[By Bhanu Dhamija]

Mahatma Gandhi would not have approved of India’s Constitution. The document, framed without his involvement and adopted two years after his assassination, bears no resemblance to his known preferences for constitutional structure and balance of powers. He would have also objected to our Constitution’s handling of secularism. As to what our Constitution has become in modern times, the Mahatma would be aghast.

Gandhi hadn’t fully developed his ideas for an independent Indian Constitution, but he was very close. In 1946 his thoughts were outlined in Gandhian Constitution of Free India, written by Shriman Narayan Agarwal, an associate of Gandhi’s and later Governor of Gujarat.

Gandhi’s Dream of a Model State

Agarwal presented Gandhi’s vision of a decentralized administration based on village panchayats. This “Decentralized Village Communism” would have full autonomy at the local level in education, health, economy, and administration. The panchayat would control village servants, patwaris, police, and even deliver justice. About 20 villages would form a Taluka (District) and elect a Taluka Panchayat, which would elect a Provincial Panchayat, and then an All-India Panchayat. Each legislature would elect a President and Ministers, but they wouldn’t be members of the panchayat. Thus there would be “a complete separation of functions between the Legislature and the Executive.”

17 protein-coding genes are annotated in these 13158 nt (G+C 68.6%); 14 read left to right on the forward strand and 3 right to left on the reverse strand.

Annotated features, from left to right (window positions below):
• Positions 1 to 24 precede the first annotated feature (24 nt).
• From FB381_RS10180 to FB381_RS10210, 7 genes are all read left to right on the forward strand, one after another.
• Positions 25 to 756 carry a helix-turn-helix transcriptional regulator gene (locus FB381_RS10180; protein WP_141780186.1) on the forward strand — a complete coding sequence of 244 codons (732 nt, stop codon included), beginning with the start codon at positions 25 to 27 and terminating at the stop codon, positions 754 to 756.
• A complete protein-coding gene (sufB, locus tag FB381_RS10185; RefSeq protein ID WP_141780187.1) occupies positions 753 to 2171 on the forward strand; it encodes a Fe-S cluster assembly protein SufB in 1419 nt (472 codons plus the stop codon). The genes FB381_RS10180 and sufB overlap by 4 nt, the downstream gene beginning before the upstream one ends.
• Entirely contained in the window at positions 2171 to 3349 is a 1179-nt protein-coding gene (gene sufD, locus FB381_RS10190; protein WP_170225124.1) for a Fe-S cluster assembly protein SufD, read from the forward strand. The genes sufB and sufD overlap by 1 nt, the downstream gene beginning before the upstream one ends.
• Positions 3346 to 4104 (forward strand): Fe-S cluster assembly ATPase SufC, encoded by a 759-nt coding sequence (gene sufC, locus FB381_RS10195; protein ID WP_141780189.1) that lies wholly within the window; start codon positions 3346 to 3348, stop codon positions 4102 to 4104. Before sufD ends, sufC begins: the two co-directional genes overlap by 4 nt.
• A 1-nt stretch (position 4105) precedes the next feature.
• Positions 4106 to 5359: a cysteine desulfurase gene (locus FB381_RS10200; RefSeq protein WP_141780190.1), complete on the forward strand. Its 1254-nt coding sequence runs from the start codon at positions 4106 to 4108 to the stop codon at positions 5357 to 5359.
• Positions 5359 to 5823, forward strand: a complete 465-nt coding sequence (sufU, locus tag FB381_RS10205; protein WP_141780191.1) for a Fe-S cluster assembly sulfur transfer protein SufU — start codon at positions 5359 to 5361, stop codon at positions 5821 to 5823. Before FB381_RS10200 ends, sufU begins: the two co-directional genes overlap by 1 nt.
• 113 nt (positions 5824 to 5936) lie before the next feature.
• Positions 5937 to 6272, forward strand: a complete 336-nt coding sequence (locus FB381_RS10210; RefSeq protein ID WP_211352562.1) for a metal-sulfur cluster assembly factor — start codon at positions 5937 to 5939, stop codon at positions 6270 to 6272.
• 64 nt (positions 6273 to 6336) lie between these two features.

Gandhi had experimented with just such a Constitution for nearly a decade. In 1938, Raja Bhawanrao Pant of Aundh, a princely state in Maharashtra, considered relinquishing his throne and invited Gandhi to help formulate a Constitution so that the people could run their own affairs. Gandhi proposed a structure based on panchayats, in which all aspects of governance rose from the bottom up. The Raja’s son Apa Pant quoted the Mahatma: “In my dreams of a model state, power will not be concentrated in a few hands. A centralized government becomes expensive, unwieldy, inefficient, corrupt, often ruthless, and is always heartless. All centralized governments attract power-seekers who capture power, and then maintain it by force.” Gandhi’s approach improved Aundh’s education levels, finances, and social cohesion.1 In 1948, Aundh joined the Indian Union.

If India Copied England’s Constitution

Gandhi had learnt about the perils of centralization of power from the British parliamentary system. In 1909, he wrote in Hind Swaraj that England’s Parliament was “like a sterile woman and a prostitute” because it was “under the control of ministers.” He cautioned, “If India copies England, it is my firm conviction she will be ruined.” He once admonished the British Secretary of State for his country’s system: “My whole being rebels against the idea that in a system called democratic one man should have the unfettered power… To me this is a negation of democracy.”2

At the time, the framers of India’s Constitution completely disregarded Gandhi’s experience and ideas, and chose to adopt the British system. Nehru informed Gandhi in 1945 that the Congress Party had “never considered” his view of society as exemplified in Hind Swaraj, “much less adopted it.” 3 The following year, as the head of Congress’s Experts Committee and the Constituent Assembly’s Union Constitution Committee, Nehru pushed through the adoption of the very system Gandhi had cautioned against. Granville Austin, chronicler of India’s Constitution, wrote, “A Gandhian constitution seems not to have been given a moment’s thought.” 4